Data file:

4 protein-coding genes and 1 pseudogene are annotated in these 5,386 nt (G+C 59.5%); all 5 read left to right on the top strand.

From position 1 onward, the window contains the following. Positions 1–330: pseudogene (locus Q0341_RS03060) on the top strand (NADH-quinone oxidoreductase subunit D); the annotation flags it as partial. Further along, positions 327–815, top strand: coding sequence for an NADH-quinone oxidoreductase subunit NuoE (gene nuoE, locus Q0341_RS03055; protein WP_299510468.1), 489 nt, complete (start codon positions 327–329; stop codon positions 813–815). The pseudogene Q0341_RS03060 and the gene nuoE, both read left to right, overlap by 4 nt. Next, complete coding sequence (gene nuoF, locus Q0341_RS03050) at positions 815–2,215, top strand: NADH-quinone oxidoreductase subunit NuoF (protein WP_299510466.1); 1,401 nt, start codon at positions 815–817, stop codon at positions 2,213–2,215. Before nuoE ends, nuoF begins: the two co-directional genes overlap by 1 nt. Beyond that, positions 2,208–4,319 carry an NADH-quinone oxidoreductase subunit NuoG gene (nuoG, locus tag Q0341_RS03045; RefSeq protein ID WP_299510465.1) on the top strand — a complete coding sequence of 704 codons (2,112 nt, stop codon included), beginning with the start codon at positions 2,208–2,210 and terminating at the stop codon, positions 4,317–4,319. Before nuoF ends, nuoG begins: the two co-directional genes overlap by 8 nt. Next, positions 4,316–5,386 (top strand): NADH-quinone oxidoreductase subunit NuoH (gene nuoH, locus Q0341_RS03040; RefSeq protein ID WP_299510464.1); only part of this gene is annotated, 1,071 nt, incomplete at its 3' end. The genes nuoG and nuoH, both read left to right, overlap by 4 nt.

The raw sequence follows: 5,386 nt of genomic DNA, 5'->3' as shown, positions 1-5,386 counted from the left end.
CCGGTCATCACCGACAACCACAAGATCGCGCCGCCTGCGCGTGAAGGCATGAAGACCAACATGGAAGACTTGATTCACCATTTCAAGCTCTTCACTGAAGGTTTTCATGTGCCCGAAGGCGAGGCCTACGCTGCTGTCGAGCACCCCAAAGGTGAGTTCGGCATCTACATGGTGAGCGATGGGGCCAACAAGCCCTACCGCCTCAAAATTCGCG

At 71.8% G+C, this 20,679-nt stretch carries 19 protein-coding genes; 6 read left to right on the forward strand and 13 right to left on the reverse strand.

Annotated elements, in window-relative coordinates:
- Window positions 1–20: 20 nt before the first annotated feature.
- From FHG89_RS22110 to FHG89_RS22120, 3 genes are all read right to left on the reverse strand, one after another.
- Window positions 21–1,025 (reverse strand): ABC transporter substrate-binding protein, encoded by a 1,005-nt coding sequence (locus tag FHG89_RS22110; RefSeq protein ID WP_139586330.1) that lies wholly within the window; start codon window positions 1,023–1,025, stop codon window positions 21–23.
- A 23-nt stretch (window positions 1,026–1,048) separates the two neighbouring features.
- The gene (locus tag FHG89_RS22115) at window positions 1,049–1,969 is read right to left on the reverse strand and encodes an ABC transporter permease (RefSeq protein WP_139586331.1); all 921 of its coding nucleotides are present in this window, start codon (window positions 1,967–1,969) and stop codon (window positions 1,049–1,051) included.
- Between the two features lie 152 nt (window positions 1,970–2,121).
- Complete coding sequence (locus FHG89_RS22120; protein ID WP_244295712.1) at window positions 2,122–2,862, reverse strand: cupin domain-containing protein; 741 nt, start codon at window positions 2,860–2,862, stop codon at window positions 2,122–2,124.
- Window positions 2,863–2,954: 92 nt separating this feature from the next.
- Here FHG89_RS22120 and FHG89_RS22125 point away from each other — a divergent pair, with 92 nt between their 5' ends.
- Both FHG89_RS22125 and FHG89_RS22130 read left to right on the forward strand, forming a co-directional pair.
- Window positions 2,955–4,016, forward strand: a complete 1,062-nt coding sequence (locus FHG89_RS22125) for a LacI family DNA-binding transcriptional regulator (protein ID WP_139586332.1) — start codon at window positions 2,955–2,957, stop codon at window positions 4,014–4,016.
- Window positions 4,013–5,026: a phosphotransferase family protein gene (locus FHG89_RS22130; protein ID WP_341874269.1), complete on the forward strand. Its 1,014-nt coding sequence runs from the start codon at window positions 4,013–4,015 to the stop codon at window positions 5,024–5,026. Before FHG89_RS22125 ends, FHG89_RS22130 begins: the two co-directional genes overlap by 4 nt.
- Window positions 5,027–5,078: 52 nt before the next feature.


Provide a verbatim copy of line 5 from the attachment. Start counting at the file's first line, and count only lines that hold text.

At 71.8% G+C, this 20,679-nt stretch carries 19 protein-coding genes; 6 read left to right on the forward strand and 13 right to left on the reverse strand.